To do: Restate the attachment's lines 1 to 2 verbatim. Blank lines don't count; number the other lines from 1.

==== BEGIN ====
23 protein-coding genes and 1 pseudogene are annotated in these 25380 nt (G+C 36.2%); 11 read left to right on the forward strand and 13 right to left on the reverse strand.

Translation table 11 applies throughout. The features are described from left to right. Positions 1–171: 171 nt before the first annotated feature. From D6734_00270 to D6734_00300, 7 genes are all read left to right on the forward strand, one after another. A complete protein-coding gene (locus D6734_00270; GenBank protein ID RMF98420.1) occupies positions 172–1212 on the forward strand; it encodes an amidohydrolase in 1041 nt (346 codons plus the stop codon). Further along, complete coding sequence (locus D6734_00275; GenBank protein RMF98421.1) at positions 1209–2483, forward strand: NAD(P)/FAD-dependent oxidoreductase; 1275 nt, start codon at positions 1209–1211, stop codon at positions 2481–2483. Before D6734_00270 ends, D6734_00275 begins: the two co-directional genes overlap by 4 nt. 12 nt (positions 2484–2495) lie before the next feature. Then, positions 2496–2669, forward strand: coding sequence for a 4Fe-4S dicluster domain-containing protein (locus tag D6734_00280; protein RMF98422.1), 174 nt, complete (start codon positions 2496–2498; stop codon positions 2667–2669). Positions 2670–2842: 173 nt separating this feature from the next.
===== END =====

23 protein-coding genes and 1 pseudogene are annotated in these 25380 nt (G+C 36.2%); 11 read left to right on the forward strand and 13 right to left on the reverse strand.

Translation table 11 applies throughout. The features are described from left to right. Positions 1–171: 171 nt before the first annotated feature. From D6734_00270 to D6734_00300, 7 genes are all read left to right on the forward strand, one after another. A complete protein-coding gene (locus D6734_00270; GenBank protein ID RMF98420.1) occupies positions 172–1212 on the forward strand; it encodes an amidohydrolase in 1041 nt (346 codons plus the stop codon). Further along, complete coding sequence (locus D6734_00275; GenBank protein RMF98421.1) at positions 1209–2483, forward strand: NAD(P)/FAD-dependent oxidoreductase; 1275 nt, start codon at positions 1209–1211, stop codon at positions 2481–2483. Before D6734_00270 ends, D6734_00275 begins: the two co-directional genes overlap by 4 nt. 12 nt (positions 2484–2495) lie before the next feature. Then, positions 2496–2669, forward strand: coding sequence for a 4Fe-4S dicluster domain-containing protein (locus tag D6734_00280; protein RMF98422.1), 174 nt, complete (start codon positions 2496–2498; stop codon positions 2667–2669). Positions 2670–2842: 173 nt separating this feature from the next.